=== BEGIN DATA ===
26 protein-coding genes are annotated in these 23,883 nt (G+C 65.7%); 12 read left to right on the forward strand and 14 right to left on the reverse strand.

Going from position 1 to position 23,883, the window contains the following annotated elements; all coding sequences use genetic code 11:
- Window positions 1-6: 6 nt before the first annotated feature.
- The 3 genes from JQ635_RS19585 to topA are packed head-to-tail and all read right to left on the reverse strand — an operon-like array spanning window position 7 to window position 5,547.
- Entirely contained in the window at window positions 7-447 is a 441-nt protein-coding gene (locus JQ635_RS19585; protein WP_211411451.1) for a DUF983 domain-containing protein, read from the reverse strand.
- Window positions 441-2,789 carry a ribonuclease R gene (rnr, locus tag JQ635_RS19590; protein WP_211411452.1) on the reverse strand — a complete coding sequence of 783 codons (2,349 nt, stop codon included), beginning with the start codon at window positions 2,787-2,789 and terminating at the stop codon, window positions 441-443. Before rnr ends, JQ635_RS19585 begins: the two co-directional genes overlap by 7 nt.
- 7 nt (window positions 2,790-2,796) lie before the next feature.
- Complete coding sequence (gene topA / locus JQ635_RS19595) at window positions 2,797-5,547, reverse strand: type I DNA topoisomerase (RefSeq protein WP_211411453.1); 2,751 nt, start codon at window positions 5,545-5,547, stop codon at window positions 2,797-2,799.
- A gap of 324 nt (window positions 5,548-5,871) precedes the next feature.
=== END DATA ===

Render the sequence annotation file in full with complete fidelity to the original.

26 protein-coding genes are annotated in these 23,883 nt (G+C 65.7%); 12 read left to right on the forward strand and 14 right to left on the reverse strand.

Going from position 1 to position 23,883, the window contains the following annotated elements; all coding sequences use genetic code 11:
- Window positions 1-6: 6 nt before the first annotated feature.
- The 3 genes from JQ635_RS19585 to topA are packed head-to-tail and all read right to left on the reverse strand — an operon-like array spanning window position 7 to window position 5,547.
- Entirely contained in the window at window positions 7-447 is a 441-nt protein-coding gene (locus JQ635_RS19585; protein WP_211411451.1) for a DUF983 domain-containing protein, read from the reverse strand.
- Window positions 441-2,789 carry a ribonuclease R gene (rnr, locus tag JQ635_RS19590; protein WP_211411452.1) on the reverse strand — a complete coding sequence of 783 codons (2,349 nt, stop codon included), beginning with the start codon at window positions 2,787-2,789 and terminating at the stop codon, window positions 441-443. Before rnr ends, JQ635_RS19585 begins: the two co-directional genes overlap by 7 nt.
- 7 nt (window positions 2,790-2,796) lie before the next feature.
- Complete coding sequence (gene topA / locus JQ635_RS19595) at window positions 2,797-5,547, reverse strand: type I DNA topoisomerase (RefSeq protein WP_211411453.1); 2,751 nt, start codon at window positions 5,545-5,547, stop codon at window positions 2,797-2,799.
- A gap of 324 nt (window positions 5,548-5,871) precedes the next feature.